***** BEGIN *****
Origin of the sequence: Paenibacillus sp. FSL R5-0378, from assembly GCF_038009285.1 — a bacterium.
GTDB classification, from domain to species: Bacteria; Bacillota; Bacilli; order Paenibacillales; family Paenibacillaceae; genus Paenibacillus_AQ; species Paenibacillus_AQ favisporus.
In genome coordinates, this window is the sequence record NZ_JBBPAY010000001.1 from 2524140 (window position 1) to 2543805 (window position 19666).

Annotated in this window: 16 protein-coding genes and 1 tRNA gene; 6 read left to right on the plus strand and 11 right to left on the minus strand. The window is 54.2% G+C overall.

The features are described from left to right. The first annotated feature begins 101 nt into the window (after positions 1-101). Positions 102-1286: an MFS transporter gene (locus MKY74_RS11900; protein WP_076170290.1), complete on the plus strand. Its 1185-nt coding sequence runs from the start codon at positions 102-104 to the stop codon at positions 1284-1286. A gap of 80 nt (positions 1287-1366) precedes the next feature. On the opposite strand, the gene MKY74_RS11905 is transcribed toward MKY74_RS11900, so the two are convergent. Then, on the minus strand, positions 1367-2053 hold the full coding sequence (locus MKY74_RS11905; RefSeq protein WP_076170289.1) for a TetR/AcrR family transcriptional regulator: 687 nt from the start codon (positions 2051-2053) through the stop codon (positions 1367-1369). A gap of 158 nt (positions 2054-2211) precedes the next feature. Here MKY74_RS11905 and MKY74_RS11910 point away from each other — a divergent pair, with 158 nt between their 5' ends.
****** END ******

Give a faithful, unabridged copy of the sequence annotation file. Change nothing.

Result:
Origin of the sequence: Paenibacillus sp. FSL R5-0378, from assembly GCF_038009285.1 — a bacterium.
GTDB classification, from domain to species: Bacteria; Bacillota; Bacilli; order Paenibacillales; family Paenibacillaceae; genus Paenibacillus_AQ; species Paenibacillus_AQ favisporus.
In genome coordinates, this window is the sequence record NZ_JBBPAY010000001.1 from 2524140 (window position 1) to 2543805 (window position 19666).

Annotated in this window: 16 protein-coding genes and 1 tRNA gene; 6 read left to right on the plus strand and 11 right to left on the minus strand. The window is 54.2% G+C overall.

The features are described from left to right. The first annotated feature begins 101 nt into the window (after positions 1-101). Positions 102-1286: an MFS transporter gene (locus MKY74_RS11900; protein WP_076170290.1), complete on the plus strand. Its 1185-nt coding sequence runs from the start codon at positions 102-104 to the stop codon at positions 1284-1286. A gap of 80 nt (positions 1287-1366) precedes the next feature. On the opposite strand, the gene MKY74_RS11905 is transcribed toward MKY74_RS11900, so the two are convergent. Then, on the minus strand, positions 1367-2053 hold the full coding sequence (locus MKY74_RS11905; RefSeq protein WP_076170289.1) for a TetR/AcrR family transcriptional regulator: 687 nt from the start codon (positions 2051-2053) through the stop codon (positions 1367-1369). A gap of 158 nt (positions 2054-2211) precedes the next feature. Here MKY74_RS11905 and MKY74_RS11910 point away from each other — a divergent pair, with 158 nt between their 5' ends.